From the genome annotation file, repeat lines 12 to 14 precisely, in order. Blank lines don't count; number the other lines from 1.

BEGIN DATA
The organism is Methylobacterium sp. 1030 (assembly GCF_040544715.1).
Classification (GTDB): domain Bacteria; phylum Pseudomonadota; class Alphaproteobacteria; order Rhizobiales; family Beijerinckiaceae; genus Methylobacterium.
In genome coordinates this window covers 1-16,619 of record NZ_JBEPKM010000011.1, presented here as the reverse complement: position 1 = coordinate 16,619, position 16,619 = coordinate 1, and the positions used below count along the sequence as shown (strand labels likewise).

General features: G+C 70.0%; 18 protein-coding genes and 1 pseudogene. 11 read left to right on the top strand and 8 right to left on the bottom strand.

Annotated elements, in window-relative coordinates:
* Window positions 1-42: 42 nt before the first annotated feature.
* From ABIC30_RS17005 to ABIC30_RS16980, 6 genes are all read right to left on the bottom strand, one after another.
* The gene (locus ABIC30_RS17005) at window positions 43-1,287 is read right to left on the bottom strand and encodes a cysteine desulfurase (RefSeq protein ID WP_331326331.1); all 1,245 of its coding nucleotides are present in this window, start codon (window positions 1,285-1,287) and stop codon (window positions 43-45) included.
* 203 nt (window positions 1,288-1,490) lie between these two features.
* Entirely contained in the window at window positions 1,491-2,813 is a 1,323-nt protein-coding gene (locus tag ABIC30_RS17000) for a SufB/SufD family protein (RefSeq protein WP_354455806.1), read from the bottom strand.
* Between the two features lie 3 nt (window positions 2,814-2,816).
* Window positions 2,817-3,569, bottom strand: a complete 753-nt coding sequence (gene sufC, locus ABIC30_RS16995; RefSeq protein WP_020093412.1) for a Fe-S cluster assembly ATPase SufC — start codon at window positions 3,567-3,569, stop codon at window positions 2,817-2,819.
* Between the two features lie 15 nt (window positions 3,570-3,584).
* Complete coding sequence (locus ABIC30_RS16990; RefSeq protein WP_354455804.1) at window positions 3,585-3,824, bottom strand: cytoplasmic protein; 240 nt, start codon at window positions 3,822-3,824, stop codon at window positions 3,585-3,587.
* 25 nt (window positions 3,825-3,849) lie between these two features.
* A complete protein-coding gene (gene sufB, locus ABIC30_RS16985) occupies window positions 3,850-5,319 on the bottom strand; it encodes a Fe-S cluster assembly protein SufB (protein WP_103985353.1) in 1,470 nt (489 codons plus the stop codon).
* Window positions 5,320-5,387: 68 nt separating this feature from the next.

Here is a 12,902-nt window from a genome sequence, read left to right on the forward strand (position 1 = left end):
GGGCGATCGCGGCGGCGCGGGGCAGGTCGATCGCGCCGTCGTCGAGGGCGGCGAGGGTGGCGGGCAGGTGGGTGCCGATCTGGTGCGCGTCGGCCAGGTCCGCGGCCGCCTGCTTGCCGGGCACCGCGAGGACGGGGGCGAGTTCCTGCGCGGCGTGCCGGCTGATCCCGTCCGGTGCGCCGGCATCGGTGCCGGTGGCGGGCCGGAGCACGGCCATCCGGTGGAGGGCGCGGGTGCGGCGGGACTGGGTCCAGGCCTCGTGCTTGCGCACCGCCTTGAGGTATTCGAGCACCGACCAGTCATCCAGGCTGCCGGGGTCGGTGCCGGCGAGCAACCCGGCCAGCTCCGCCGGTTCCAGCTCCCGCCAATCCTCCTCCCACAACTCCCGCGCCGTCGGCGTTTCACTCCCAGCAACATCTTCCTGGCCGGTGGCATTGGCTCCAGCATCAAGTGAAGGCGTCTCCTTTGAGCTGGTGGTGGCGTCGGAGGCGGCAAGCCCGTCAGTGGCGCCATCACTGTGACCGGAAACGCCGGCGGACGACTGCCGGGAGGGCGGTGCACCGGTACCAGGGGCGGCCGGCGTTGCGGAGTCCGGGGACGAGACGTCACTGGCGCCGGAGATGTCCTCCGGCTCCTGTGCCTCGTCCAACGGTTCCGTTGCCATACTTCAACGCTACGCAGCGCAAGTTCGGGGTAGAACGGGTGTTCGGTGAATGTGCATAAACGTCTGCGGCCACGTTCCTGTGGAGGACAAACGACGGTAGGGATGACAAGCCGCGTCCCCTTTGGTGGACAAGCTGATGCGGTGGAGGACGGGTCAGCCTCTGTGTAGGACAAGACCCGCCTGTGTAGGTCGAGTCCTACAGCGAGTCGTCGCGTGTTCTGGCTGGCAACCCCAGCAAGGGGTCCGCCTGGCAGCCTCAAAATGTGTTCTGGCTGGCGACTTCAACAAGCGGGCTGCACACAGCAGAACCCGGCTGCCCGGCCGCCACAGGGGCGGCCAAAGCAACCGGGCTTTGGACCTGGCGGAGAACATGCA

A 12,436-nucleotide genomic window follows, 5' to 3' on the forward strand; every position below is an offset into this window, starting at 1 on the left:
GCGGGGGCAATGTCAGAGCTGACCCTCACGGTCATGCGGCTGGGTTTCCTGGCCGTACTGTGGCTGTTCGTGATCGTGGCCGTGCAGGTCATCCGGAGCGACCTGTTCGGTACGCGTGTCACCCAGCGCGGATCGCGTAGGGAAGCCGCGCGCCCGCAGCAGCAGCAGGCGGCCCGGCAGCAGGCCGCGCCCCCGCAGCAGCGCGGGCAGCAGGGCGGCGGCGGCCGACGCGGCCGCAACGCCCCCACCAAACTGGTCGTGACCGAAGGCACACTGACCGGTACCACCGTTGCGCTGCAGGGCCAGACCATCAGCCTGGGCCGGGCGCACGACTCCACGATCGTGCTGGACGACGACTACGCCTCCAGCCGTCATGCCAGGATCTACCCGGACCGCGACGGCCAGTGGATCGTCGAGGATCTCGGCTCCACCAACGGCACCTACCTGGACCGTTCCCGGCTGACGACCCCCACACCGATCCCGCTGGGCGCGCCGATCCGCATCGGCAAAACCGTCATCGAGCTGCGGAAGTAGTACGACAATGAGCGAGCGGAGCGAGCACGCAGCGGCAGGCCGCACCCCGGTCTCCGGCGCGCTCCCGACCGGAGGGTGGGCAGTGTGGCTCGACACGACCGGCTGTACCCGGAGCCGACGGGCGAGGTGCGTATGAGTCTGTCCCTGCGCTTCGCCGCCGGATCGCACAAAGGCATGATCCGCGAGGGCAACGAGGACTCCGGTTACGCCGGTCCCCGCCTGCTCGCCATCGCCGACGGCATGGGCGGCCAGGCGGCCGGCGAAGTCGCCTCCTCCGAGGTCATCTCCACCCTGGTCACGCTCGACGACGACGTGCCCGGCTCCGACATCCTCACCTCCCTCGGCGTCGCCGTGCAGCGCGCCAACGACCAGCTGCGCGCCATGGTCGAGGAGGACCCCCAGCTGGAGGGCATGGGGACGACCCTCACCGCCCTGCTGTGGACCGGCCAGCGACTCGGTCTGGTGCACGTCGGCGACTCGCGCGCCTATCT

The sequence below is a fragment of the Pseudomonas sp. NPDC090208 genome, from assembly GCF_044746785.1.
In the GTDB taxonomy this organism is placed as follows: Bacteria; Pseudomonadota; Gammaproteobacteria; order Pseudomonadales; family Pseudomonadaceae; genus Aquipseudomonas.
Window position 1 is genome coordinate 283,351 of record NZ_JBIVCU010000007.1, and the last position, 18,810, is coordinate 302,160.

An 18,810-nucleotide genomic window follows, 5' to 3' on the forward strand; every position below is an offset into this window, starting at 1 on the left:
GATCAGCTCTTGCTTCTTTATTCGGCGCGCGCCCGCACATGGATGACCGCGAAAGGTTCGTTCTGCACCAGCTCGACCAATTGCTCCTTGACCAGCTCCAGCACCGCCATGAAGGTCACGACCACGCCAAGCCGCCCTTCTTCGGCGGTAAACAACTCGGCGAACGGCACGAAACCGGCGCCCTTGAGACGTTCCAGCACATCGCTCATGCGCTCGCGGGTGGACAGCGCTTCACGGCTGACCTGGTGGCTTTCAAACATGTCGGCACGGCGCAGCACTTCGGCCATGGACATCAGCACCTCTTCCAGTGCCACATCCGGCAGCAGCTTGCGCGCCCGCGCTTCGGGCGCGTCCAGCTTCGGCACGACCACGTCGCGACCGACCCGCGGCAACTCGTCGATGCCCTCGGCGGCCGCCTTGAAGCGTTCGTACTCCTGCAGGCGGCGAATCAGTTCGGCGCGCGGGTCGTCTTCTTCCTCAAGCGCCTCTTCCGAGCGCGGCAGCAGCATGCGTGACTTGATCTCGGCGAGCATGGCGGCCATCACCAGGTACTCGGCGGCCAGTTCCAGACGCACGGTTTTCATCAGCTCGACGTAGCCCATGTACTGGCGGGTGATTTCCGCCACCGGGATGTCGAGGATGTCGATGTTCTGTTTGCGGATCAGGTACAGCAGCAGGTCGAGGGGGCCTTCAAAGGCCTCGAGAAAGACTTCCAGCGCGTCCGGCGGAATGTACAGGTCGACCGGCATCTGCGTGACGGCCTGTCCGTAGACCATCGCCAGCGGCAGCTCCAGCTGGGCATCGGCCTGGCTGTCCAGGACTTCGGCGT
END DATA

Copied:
* Window positions 2,817-3,569, bottom strand: a complete 753-nt coding sequence (gene sufC, locus ABIC30_RS16995; RefSeq protein WP_020093412.1) for a Fe-S cluster assembly ATPase SufC — start codon at window positions 3,567-3,569, stop codon at window positions 2,817-2,819.
* Between the two features lie 15 nt (window positions 3,570-3,584).
* Complete coding sequence (locus ABIC30_RS16990; RefSeq protein WP_354455804.1) at window positions 3,585-3,824, bottom strand: cytoplasmic protein; 240 nt, start codon at window positions 3,822-3,824, stop codon at window positions 3,585-3,587.